There are a variety of different automatic transmissions, making it challenging to choose the one you want for your vehicle. In this review, we will be comparing Powerglide vs. TH350 automatic transmissions side by side. With the Information here, you should make a better decision on the right one for you.
Before you decide on the transmission to buy, learn the specifications and the suitable applications of each one of them. This review will also cover the structural difference, performance, applications, fuel economy, cost, and transmission fluid of the Powerglide and the TH350. An informed purchasing decision can save you time and a few dollars compared to just going to the market without prior knowledge of the products.
Table of Contents
TH350 Automatic Transmission
This is a three-speed transmission with a high reputation regarding performance and general build quality. It was introduced in the auto industry in 1969 as the successor of GM Powerglide automatic transmission. TH350 was a joint venture between Chevy and Buick, and the reason why it was also called (Chevy and Buick Combined) CBC 350.
The TH350 automatic transmission is 21.75 inches long and enclosed in an aluminum alloy one-piece case. It weighs 120lbs and features a distinctive oil pan located at the passenger side rear corner and a modulator at the right rear end of the casing.
Powerglide Automatic Transmission
Unlike TH350, which is a three-speed transmission, Powerglide is a two-speed transmission. This transmission was designed by General Motors and was targeting mainly the Chevrolet vehicle models from January 1950 all through 1973. Powerglide also dominated the Canadian market, where it was used on Pontiacs.
The two main types of Powerglide transmission include the Cast Iron Powerglide and Aluminum Powerglide. As the names suggest, these transmissions either had cast-iron or aluminum cases. There is also a third version of Powerglide called Torque-Drive, a semi-automatic transmission with no vacuum modulator. Drivers of cars with that transmission had to manually select gears as either high or low.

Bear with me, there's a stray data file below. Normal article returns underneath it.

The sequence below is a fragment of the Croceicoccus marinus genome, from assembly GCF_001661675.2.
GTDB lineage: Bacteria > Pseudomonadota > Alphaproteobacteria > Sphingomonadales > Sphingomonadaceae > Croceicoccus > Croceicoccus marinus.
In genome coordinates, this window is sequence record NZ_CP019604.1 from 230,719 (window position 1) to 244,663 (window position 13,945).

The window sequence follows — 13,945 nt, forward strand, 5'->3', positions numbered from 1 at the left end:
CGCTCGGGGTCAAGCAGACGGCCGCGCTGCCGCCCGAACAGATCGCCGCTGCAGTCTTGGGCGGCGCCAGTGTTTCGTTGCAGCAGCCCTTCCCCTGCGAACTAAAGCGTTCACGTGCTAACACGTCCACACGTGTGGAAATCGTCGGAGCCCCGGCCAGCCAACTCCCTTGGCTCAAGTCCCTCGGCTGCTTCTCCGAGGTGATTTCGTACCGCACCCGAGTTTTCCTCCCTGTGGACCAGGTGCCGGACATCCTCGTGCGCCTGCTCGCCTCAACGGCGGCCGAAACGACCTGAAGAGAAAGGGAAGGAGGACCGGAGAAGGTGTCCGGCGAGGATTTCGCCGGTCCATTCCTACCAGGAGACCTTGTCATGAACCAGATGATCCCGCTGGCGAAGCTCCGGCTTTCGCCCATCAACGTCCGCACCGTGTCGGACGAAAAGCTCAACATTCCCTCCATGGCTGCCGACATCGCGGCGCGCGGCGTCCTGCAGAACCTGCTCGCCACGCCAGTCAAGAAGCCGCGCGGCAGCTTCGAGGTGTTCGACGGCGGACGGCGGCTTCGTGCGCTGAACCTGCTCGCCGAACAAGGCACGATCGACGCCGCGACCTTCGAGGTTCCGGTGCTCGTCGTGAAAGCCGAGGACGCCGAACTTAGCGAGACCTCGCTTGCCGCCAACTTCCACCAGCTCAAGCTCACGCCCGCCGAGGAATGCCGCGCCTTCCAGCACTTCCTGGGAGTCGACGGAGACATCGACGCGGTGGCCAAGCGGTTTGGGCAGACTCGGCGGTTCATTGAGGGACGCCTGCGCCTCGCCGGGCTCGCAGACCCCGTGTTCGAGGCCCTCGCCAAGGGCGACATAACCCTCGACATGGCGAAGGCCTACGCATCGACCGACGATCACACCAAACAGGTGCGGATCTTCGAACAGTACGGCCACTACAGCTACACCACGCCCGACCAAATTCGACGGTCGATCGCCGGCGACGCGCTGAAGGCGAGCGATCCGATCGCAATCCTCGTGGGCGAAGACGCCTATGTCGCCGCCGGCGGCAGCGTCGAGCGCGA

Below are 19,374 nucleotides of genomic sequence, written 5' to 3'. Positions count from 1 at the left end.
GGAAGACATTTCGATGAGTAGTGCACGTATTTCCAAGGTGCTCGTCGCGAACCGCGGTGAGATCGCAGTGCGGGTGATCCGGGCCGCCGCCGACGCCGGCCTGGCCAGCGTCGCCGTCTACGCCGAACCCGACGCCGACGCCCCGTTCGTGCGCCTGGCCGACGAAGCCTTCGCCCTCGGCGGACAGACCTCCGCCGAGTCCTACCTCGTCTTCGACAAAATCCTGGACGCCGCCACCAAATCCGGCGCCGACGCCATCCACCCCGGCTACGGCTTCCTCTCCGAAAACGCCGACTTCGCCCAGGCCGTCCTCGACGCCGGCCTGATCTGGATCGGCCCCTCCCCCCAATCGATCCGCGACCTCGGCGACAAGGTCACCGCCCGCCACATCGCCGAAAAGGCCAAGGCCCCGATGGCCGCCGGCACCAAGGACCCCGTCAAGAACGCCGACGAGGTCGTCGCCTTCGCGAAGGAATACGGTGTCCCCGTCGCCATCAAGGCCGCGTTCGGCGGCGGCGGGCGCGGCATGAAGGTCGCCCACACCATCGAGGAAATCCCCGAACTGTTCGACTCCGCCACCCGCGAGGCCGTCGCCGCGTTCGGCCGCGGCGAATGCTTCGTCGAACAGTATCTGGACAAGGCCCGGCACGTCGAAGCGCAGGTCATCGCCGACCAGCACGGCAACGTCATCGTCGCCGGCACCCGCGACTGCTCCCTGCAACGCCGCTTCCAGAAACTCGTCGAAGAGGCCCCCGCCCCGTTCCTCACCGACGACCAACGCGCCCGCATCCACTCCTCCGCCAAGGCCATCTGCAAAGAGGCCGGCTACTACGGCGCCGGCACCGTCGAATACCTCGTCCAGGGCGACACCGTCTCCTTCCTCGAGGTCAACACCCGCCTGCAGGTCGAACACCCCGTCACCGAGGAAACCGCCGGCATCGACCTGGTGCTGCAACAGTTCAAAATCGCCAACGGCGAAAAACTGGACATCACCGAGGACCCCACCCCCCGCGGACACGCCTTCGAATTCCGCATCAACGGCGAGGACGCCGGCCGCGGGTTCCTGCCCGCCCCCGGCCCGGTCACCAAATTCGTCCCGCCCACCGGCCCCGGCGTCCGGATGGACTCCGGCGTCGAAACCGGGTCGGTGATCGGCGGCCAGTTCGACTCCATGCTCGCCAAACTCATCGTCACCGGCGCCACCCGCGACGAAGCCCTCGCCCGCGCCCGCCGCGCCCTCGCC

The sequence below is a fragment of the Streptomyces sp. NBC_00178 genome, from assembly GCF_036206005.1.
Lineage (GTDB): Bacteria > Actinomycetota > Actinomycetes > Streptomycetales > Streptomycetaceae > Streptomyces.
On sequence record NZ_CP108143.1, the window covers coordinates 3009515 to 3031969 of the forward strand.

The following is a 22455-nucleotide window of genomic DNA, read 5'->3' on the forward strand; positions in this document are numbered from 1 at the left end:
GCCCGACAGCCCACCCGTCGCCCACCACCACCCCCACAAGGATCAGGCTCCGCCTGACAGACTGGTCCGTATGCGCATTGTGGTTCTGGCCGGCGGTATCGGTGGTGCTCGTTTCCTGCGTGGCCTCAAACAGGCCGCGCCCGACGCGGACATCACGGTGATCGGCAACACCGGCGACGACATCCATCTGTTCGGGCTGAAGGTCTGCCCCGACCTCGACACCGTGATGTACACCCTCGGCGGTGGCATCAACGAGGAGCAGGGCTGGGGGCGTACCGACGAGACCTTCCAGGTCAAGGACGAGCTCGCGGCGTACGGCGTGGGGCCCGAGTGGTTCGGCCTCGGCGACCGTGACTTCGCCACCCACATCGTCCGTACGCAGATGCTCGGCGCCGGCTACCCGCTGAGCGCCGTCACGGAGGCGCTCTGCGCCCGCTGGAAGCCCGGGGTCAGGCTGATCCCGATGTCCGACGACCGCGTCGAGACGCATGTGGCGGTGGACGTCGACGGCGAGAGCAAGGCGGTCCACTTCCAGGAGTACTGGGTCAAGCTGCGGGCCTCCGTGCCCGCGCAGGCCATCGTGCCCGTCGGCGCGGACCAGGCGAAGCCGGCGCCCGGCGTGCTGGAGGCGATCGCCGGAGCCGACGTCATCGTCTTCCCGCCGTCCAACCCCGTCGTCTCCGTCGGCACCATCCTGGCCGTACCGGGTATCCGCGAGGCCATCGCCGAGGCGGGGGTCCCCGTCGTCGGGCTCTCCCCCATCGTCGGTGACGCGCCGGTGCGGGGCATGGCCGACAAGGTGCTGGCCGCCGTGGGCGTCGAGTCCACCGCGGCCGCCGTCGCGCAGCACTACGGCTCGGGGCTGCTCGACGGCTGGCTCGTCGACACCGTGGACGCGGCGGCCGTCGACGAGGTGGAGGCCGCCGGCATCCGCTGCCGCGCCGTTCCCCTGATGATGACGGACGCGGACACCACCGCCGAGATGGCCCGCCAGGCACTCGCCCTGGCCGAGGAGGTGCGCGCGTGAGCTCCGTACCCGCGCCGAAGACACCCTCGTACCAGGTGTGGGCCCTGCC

Powerglide vs. TH350
The length of Powerglide varies from 18 inches on a dragster-style Powerglide transmission to 28 inches. TH350, on the other hand, has different overall lengths depending on the size of the tail shaft. A 6-inch tail shaft TH350 is 27 11/16 inches long, and a 9-inch one is 30 11/16 inches long. The longest TH350 transmission is the 12-inch tail shaft one, which measures 33 27/32 inches in length.
The two gears in Powerglide limit its application. It is only preferred for use on cars with a very high horsepower to weight ratio. Powerglide is a relatively good choice for a vehicle weighing about 3400lbs and output engine power of not less than 1000hp. But still, you cannot have the best of both worlds when accelerating off the line and cruising at the highway speed.
TH350 has an aluminum alloy casing and weighs about 120 pounds. Powerglide is also enclosed in either aluminum or cast-iron casing and has a standard weight of between 100 and 120 pounds.
Powerglide is a two-speed transmission fitted with two different gear ratios, either 1.76:1 or 1.82:1. The 1.76:1 ratio is for high-performance vehicles and some trucks. As a result, the 1.82:1 became more common. TH350, on the other hand, is a three-speed transmission. It employs a deeper 2.52:1 first gear ratio that enhances initial acceleration compared to the Powerglide.
TH330 was introduced into the market to replace Powerglide. As a result, you can expect little to no structural difference between the two. They both have the bell shape and are almost the same size to make it easier to upgrade vehicles that use a Powerglide transmission.
Most users have stated that swapping Powerglide with TH350 is a straightforward process. The only modification you need to make is notching the cross-member front flange to accommodate the TH350 pan, which is the most evident structural difference. If installing either TH350 or Powerglide in a non-GM vehicle model, you will need to purchase a new adapter.